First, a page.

Figure 17 sketches some possible dimensions of an open-source-based school for transformation. The purpose of such a school would be to support civilizational renewal and planetary healing by teaching methods for activating generative social fields. In other words: the school would integrate science, social arts, societal transformation, and consciousness.
The core curriculum of vertical transformation literacy focuses on awareness-based “social technologies” for effecting societal change by shifting the inner place from which we operate. These social technologies help change makers shift their attention, deepen their listening, transform conversations from debate to dialogue, design major systems interventions, and hold spaces for multi-stakeholder groups to progress on their ego to eco journeys of change.
The learners and change makers would immerse themselves in the crucial areas of societal transformation, including: transforming our economy by addressing the seven acupuncture points; evolving democracy to make it more dialogic, distributed, and direct; and transforming our learning structures by integrating head, heart, and hand in the context of the whole (fig 17).
But unlike elite institutions that tend to attract only the richest and smartest students, the school for vertical transformation literacy would attract the most committed change makers of all ages, those who are already co-pioneering amazing initiatives. Thus, the role of the school would be to make generative support structures available to them, to help these change makers connect with each other across systems and sectors, and to equip them with methods and tools for moving forward into uncharted territory.
At the Presencing Institute, an outgrowth of the MIT Learning and Leadership Centers, we have already been prototyping new whole-person, whole-systems learning environments for many years. These free and open-source-based, online-to-offline learning infrastructures have attracted more than 150,000 registered users over the past five years and have activated a global ecosystem of change makers for awareness-based systems change (see MITx u.lab, Societal Transformation Lab).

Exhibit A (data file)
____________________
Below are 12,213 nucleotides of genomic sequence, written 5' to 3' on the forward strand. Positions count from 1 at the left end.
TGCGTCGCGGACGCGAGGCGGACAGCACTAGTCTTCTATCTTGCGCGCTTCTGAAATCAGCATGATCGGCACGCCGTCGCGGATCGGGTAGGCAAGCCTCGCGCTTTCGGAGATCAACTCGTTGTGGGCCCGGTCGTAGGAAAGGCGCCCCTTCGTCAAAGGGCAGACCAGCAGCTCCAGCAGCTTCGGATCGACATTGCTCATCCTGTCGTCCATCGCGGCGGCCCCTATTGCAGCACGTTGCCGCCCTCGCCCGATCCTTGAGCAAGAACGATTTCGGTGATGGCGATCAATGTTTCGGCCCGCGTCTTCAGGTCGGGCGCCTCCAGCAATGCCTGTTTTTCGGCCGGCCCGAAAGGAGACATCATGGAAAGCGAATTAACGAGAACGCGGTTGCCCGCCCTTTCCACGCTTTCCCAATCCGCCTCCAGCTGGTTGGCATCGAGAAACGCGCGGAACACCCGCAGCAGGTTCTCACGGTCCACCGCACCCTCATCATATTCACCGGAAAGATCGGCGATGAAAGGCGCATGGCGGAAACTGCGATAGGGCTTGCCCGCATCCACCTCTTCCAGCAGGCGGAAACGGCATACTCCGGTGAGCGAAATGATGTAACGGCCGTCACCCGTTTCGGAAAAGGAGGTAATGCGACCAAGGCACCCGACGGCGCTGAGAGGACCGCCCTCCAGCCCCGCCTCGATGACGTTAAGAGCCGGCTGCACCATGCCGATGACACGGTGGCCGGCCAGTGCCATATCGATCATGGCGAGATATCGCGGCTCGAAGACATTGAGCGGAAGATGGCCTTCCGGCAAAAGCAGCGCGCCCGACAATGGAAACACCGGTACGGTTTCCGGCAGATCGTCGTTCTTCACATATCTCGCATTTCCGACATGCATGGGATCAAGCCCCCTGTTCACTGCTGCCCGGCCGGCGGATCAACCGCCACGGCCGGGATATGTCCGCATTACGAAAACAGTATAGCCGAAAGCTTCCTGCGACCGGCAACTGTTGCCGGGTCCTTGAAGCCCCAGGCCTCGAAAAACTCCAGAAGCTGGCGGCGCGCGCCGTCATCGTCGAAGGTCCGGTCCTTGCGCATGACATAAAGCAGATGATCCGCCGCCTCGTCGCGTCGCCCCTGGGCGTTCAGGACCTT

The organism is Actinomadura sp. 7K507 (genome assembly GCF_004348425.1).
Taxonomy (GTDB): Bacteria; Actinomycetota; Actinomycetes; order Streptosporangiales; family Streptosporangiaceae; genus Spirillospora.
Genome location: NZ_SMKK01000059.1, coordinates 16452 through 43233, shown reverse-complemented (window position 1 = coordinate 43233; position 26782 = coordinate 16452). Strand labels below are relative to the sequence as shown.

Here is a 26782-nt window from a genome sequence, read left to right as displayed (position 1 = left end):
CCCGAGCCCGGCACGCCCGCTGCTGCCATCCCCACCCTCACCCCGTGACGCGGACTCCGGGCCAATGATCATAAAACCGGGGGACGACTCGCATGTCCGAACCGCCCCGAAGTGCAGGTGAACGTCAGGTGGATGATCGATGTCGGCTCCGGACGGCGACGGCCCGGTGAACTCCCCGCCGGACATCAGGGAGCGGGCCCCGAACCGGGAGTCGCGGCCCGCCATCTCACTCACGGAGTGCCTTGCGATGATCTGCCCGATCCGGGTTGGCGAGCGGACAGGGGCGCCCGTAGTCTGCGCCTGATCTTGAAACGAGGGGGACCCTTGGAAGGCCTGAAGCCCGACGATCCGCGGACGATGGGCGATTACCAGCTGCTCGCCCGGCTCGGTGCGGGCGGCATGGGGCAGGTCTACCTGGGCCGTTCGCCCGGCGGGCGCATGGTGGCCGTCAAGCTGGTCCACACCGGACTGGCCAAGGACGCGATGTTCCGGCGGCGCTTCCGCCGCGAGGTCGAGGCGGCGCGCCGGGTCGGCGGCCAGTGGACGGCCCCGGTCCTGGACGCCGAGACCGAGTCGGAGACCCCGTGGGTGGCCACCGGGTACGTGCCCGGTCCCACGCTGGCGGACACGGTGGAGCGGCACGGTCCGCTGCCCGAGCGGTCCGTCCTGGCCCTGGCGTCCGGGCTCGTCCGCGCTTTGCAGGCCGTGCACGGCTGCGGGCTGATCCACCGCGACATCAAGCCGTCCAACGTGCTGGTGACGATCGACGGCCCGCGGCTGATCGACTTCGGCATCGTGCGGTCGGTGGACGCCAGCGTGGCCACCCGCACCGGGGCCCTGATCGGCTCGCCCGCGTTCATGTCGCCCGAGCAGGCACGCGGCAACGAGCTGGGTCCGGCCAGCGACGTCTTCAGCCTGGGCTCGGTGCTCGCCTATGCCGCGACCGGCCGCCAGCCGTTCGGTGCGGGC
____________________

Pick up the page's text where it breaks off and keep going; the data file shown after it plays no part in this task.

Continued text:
Where might there be a landing spot for this new university based on social transformation literacy? We hope in many places. Our first two formal outposts in the making are in Bali, Indonesia, and in Berlin, Germany, next to Tempelhof, the old airfield that supported the Berlin airlift some 70 years ago. The Presencing Institute’s “Global Forum: From Ego to Eco 2030,” will take place on that emerging campus next to Tempelhof later this year. Forum participants will be able to create their own “action hubs” online so that they can attend with their own community without resorting to air travel.
Another upcoming movement building event in Berlin that has the potential to blend the deeper leverage points at issue here — soil, democracy, consciousness — is the Olympia 2020 event on June 12, 2020, that, co-inspired and supported by Fridays For Future Berlin and Scientists For Future, will bring together 70,000 or so citizens and change makers in the Berlin Olympia Stadium. Even though the place has some deeply dark page in its history, like so many places in Berlin, it might be quite an interesting venue to stage such a radically new type of event. The intention of the event, as I understood from the organizers, is to create a blend between a cultural festival and a citizens’ event that activates collective action around climate change, biodiversity, social justice, and the future of democracy. The intended results include three to four specific petitions that will be delivered to the German Bundestag. Personally, I hope that events like this and the ones mentioned earlier, will help to explore new formats of deep learning-based movement building to activate the awareness-based agency that is called for today.
The main conclusion I hope you take from this three-part essay is very simple: soil matters; our democracy matters; and our consciousness matters. Soil matters because it’s the source that nourishes us — and that, if cultivated in the right way, it can help us to massively reduce the CO2 levels in our atmosphere. Our democracy matters because it is at the very foundation of our societies and it will facilitate the profound changes necessary in the decades to come, which seems quite possible if we evolve democratic structures to making them more dialogic and direct. Our consciousness matters because none of these ideas will work unless we shift our consciousness from ego to eco. And most important of all: You matter. Each of us matters. Any of our actions, connections, and moments of attending — all of that is part of our collective journey, of crossing a threshold, of rising to the occasion now.
For more information:
- Global Forum: registration will be announced here
- Societal Transformation Lab
- 4.0 Lab
- DoTS — Dialogues on Transforming Society and Self
- Presencing Institute
I want to thank my colleagues Becky Buell, Katrin Kaufer, Sarina Bouwhuis and Rachel Hentsch for commenting on and editing an earlier draft of this column, as well as Olaf Baldini (fig. 17) and Kelvy Bird for creating the figures (fig. 11, 13, 15)
Global Climate Action III: The Power of Consciousness was originally published in Field of the Future Blog on Medium, where people are continuing the conversation by highlighting and responding to this story.